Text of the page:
Study the human past through recovery and analysis of material culture. Research time periods from early human prehistory to the human activity of yesterday. The archaeological record consists of artifacts, architecture, ecofacts, and cultural landscapes. From classical to underwater to environmental archaeology, get the best hands-on excavation, survey, and lab methods training.
*Most of our archaeology field schools fall under more than one specialization listed below.
Gain hands-on field experience in excavation and documentation of archaeological sites and recovered materials. Adventurous spirit required.
Most of humanity’s accomplishments predated writing. Delve deep into the trenches in search of the origins of technology, art, agriculture, social complexity, and the very beginning of our own species.
Explore the rise and fall of vast empires that once stretched from the Atlantic across the Mediterranean to the Black Sea. Uncover the expansive cities, forts, villas, and temples that still dot these ancient landscapes today.
The massive Near Eastern mounds (tels) hide clues to contested narratives that still shape our world. Grab a trowel and a canteen, and join our experts as they shed new light on the ancient past.
Study cultures and people of the ancient and more recent past, for which we have detailed written and pictorial records in addition to material remains.
The dead tell fascinating tales. Use methods of biology and forensics to study archaeological human remains to reconstruct past populations’ migrations, activities, diet, health, and death.
Much of our world heritage lies along coastlines, below the world’s oceans and lakes. Dive beneath the waves to discover, document, excavate, and preserve submerged settlements and fragile shipwrecks.
The past is a non-renewable resource. Gain training in the evaluation, management, protection, and preservation of cultural heritage sites from an applied perspective, one of the fastest-growing specializations in archaeology today.
Where the ancient past meets the digital future. Learn to develop tools and applications for digitization, analysis, and visualization of large datasets generated by field research and museum collections.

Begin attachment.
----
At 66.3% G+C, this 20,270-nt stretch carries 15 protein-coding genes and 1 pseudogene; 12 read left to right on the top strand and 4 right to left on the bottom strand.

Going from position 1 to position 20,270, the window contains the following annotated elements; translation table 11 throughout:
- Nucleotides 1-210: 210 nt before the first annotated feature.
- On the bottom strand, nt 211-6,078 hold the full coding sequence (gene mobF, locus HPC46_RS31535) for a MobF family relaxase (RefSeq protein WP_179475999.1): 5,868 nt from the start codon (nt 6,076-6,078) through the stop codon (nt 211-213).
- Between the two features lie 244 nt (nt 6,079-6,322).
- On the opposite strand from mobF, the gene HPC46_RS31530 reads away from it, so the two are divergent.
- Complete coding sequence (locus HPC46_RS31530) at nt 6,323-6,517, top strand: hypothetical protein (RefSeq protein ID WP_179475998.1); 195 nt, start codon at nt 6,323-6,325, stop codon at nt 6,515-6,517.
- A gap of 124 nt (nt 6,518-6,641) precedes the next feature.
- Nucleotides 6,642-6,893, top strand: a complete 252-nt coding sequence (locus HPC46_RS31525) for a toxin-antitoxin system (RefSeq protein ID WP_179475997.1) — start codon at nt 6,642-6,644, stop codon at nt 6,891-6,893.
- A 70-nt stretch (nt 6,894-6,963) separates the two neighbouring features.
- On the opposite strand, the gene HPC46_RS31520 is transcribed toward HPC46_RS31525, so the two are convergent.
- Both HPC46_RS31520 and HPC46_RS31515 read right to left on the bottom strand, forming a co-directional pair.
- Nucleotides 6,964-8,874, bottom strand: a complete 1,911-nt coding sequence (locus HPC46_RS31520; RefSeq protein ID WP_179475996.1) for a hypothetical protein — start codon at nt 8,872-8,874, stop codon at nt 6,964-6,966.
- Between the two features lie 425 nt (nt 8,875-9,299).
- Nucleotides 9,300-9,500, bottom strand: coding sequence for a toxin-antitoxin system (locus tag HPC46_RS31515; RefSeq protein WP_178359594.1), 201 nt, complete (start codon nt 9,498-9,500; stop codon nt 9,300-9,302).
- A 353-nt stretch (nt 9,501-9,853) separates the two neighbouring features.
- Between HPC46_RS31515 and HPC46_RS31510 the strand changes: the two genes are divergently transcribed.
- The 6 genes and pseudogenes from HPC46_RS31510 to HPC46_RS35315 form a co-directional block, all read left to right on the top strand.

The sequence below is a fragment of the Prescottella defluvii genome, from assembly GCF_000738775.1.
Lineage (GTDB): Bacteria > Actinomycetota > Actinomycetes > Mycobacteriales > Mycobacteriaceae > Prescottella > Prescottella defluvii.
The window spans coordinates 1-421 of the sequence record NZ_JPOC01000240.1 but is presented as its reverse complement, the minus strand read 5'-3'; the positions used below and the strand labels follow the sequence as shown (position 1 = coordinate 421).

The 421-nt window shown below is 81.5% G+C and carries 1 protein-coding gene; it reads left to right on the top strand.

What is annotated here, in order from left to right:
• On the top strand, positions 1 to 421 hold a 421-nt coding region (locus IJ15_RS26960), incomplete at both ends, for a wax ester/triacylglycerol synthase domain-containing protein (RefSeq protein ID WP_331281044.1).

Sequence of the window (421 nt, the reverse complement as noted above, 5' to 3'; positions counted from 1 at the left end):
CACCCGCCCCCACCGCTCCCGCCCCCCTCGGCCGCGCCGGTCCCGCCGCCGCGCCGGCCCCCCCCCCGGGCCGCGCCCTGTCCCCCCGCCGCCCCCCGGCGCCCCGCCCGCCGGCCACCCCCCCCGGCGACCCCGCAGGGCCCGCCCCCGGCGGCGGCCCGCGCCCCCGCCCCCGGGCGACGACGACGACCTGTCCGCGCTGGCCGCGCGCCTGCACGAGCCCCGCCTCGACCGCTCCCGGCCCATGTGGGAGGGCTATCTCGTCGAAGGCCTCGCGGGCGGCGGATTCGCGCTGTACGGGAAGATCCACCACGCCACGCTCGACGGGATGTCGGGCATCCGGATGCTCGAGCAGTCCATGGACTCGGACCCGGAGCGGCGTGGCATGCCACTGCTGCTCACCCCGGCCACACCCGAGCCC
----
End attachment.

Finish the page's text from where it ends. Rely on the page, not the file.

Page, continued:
Find clues on how humans modified and interacted with their natural environment, and what these ancient landscapes can teach us about climate change today.
Learn from and work with local communities surrounding the field site. Engage in community activities from local museums to elementary school science fairs, and practice methods of communicating research to the public.
Transport back to your period of study by practicing past technologies of the time. Empirically analyze methods and test hypotheses by replicating materials that appear in the archaeological record.
Apply methods from the earth sciences to archaeological investigation. Learn about soil science, hydrology, geomorpholocial processes, and use remote sensing technologies such as LiDAR, magnetometry, and ground penetrating radar (GPR) for geophysical survey.
Research the many civilizations and cultures that thrived in the Americas before the arrival of Columbus and other colonists in 1492.
Spanning a time period from the fall of the Western Roman Empire in the 5th century to the Renaissance in the 15th century, Medieval Europe saw the rise of various cultural groups and conflicts from the Vikings to the Black Death.
Collaborate with and learn from Indigenous peoples who claim heritage to archaeological sites. Engage in relevant discussions about the valuable contributions indigenous knowledge brings to scholarship.
Take a broad, holistic, and interdisciplinary approach to inter-site analysis. These projects often involve methods of pedestrian (walking) survey combined with mapping, total station work, and analysis of remote sensing and aerial imagery data.
Work with faunal datasets recovered onsite to examine, subsistence, paleoenvironment and foodways. Learn methods of identification, storage, and preservation for animal remains.
Work with flora datasets recovered onsite to examine, subsistence, paleoenvironment and foodways. Learn methods of identification, storage, and preservation for botanical remains.
Study the relationships between language and culture. Work with local communities to document, analyze, and practice often endangered languages.